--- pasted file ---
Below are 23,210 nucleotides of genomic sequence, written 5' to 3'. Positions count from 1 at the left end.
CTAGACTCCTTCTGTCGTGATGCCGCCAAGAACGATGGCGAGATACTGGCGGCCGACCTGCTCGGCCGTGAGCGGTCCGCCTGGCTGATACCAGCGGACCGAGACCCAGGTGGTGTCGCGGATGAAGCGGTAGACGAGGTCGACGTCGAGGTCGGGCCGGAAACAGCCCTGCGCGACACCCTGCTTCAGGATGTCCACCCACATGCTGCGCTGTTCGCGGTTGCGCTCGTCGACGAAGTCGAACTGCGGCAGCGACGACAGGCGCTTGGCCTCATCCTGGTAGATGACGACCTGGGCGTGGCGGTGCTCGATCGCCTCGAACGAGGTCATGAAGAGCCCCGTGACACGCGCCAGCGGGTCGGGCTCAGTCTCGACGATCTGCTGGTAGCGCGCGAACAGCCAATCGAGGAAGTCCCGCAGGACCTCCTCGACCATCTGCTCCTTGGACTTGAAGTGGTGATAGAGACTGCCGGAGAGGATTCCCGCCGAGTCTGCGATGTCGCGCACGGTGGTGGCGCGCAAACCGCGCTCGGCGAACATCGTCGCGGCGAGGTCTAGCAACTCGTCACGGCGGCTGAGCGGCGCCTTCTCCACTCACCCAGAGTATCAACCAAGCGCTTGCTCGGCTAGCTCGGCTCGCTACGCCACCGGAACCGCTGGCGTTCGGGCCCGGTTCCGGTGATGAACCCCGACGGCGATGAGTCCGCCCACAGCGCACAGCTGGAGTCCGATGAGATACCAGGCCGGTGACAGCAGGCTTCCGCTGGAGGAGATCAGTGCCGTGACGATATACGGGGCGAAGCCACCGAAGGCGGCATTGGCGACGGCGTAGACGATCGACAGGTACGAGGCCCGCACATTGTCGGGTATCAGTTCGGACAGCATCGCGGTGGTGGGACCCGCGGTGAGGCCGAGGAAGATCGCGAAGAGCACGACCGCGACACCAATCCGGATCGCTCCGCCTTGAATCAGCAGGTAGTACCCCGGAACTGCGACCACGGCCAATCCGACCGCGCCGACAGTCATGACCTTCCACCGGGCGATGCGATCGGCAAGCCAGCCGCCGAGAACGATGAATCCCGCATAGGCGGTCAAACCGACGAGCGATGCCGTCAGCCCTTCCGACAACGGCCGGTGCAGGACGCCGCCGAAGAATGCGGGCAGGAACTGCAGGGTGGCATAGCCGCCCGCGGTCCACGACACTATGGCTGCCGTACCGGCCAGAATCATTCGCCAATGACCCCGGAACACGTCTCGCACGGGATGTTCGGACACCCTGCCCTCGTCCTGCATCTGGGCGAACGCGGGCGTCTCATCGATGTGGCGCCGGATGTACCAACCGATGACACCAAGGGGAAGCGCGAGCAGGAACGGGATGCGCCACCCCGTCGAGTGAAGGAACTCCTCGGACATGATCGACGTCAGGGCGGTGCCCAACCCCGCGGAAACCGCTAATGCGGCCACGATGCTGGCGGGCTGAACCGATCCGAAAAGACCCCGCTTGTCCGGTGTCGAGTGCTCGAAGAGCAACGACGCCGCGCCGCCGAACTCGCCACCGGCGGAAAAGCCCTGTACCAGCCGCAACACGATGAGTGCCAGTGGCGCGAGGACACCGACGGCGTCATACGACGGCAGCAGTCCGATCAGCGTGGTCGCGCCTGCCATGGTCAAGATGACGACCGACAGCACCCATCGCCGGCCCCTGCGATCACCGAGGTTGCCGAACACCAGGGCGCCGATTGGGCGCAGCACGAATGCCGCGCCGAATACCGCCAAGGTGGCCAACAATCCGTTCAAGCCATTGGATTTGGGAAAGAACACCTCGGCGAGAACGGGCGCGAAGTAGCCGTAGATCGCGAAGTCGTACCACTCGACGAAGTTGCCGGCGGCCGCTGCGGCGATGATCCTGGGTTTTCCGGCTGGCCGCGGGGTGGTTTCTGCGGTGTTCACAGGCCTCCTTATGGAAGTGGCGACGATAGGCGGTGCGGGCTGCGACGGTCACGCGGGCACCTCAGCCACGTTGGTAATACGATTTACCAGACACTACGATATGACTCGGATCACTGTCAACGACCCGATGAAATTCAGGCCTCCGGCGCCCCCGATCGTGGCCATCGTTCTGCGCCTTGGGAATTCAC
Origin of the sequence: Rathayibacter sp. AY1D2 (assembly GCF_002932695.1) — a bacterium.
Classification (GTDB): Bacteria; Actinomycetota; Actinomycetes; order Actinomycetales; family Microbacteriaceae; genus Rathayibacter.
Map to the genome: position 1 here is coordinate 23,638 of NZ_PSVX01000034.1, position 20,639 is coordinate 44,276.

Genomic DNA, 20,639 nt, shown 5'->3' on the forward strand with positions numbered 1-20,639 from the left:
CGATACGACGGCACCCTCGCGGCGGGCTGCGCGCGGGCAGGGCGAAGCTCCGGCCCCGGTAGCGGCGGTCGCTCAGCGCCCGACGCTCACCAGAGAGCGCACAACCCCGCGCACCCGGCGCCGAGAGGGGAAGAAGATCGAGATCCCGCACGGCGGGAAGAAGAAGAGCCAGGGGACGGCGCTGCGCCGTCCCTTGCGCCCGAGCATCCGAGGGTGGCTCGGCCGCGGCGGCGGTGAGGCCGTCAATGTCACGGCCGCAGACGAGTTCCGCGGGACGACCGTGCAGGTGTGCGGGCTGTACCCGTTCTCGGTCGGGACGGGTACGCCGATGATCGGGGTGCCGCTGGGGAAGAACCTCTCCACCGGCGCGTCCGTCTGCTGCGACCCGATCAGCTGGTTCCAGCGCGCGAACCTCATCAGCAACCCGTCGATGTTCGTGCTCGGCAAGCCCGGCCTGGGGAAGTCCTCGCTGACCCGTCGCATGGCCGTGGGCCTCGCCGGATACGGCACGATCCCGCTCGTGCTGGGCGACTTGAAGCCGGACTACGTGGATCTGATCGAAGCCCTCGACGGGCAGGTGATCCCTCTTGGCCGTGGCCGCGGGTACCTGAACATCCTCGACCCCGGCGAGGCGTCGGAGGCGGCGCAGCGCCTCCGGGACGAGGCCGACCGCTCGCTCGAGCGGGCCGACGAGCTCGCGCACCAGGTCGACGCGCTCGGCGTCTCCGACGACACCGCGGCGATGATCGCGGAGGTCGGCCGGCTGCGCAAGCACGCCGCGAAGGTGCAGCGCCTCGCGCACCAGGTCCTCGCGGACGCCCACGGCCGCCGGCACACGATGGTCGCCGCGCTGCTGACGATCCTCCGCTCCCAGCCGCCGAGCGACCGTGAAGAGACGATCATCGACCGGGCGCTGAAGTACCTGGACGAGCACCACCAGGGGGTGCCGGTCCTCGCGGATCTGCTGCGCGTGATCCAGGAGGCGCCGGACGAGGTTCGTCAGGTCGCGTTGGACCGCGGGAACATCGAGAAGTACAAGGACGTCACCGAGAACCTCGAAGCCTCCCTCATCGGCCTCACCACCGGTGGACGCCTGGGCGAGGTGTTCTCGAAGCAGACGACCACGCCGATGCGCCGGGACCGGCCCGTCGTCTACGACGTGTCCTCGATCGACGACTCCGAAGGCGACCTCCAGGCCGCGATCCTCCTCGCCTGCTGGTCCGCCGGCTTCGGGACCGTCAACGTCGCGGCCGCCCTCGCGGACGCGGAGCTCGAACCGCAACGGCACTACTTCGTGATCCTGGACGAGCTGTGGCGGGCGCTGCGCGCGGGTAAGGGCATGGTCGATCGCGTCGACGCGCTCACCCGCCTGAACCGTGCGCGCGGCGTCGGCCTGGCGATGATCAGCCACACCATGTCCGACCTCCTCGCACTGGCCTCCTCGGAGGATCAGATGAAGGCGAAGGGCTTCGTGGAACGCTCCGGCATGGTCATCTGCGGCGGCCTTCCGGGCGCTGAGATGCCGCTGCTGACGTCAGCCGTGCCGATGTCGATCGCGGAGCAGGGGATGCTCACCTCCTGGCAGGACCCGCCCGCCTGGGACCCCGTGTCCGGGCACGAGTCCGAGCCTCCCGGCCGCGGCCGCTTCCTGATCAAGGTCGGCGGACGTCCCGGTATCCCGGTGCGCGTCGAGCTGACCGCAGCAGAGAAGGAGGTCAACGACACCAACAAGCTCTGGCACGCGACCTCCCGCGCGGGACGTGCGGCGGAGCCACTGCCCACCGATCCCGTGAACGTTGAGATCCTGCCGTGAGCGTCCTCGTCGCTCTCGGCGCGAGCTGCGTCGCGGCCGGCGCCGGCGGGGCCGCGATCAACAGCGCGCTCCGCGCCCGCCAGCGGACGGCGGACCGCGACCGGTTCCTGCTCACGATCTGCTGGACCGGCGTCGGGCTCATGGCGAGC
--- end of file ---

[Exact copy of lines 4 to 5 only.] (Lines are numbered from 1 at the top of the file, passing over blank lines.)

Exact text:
Classification (GTDB): Bacteria; Actinomycetota; Actinomycetes; order Actinomycetales; family Microbacteriaceae; genus Rathayibacter.
Map to the genome: position 1 here is coordinate 23,638 of NZ_PSVX01000034.1, position 20,639 is coordinate 44,276.